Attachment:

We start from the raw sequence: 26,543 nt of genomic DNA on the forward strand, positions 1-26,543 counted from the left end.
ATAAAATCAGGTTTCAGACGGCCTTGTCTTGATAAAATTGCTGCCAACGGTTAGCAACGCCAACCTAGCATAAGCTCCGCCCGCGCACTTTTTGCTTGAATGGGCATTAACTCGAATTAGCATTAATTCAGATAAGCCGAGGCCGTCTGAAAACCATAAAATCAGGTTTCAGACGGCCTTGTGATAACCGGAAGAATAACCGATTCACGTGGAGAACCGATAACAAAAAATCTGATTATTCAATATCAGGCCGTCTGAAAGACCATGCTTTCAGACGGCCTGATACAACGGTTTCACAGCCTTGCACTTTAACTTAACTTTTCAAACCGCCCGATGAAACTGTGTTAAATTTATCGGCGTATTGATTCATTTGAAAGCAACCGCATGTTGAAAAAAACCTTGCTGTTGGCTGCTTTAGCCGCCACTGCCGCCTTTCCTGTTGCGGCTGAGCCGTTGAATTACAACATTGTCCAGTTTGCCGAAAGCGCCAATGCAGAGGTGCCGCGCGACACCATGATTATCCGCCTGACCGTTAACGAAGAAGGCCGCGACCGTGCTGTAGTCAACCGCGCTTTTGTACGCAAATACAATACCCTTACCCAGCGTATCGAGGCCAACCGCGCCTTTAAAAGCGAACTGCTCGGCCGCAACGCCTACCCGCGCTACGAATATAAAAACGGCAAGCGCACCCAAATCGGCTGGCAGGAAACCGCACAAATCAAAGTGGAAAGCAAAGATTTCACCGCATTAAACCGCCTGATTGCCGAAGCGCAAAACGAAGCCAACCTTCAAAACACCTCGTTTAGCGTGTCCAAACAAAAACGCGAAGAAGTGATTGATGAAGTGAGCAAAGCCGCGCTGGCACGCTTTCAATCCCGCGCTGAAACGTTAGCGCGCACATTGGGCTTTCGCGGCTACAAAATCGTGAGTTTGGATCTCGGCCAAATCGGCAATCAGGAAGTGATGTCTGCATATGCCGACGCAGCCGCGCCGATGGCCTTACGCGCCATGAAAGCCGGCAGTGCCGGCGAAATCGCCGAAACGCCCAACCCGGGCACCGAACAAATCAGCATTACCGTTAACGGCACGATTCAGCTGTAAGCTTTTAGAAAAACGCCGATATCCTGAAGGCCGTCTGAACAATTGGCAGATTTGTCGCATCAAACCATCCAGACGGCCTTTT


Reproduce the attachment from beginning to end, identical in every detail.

We start from the raw sequence: 26,543 nt of genomic DNA on the forward strand, positions 1-26,543 counted from the left end.
ATAAAATCAGGTTTCAGACGGCCTTGTCTTGATAAAATTGCTGCCAACGGTTAGCAACGCCAACCTAGCATAAGCTCCGCCCGCGCACTTTTTGCTTGAATGGGCATTAACTCGAATTAGCATTAATTCAGATAAGCCGAGGCCGTCTGAAAACCATAAAATCAGGTTTCAGACGGCCTTGTGATAACCGGAAGAATAACCGATTCACGTGGAGAACCGATAACAAAAAATCTGATTATTCAATATCAGGCCGTCTGAAAGACCATGCTTTCAGACGGCCTGATACAACGGTTTCACAGCCTTGCACTTTAACTTAACTTTTCAAACCGCCCGATGAAACTGTGTTAAATTTATCGGCGTATTGATTCATTTGAAAGCAACCGCATGTTGAAAAAAACCTTGCTGTTGGCTGCTTTAGCCGCCACTGCCGCCTTTCCTGTTGCGGCTGAGCCGTTGAATTACAACATTGTCCAGTTTGCCGAAAGCGCCAATGCAGAGGTGCCGCGCGACACCATGATTATCCGCCTGACCGTTAACGAAGAAGGCCGCGACCGTGCTGTAGTCAACCGCGCTTTTGTACGCAAATACAATACCCTTACCCAGCGTATCGAGGCCAACCGCGCCTTTAAAAGCGAACTGCTCGGCCGCAACGCCTACCCGCGCTACGAATATAAAAACGGCAAGCGCACCCAAATCGGCTGGCAGGAAACCGCACAAATCAAAGTGGAAAGCAAAGATTTCACCGCATTAAACCGCCTGATTGCCGAAGCGCAAAACGAAGCCAACCTTCAAAACACCTCGTTTAGCGTGTCCAAACAAAAACGCGAAGAAGTGATTGATGAAGTGAGCAAAGCCGCGCTGGCACGCTTTCAATCCCGCGCTGAAACGTTAGCGCGCACATTGGGCTTTCGCGGCTACAAAATCGTGAGTTTGGATCTCGGCCAAATCGGCAATCAGGAAGTGATGTCTGCATATGCCGACGCAGCCGCGCCGATGGCCTTACGCGCCATGAAAGCCGGCAGTGCCGGCGAAATCGCCGAAACGCCCAACCCGGGCACCGAACAAATCAGCATTACCGTTAACGGCACGATTCAGCTGTAAGCTTTTAGAAAAACGCCGATATCCTGAAGGCCGTCTGAACAATTGGCAGATTTGTCGCATCAAACCATCCAGACGGCCTTTT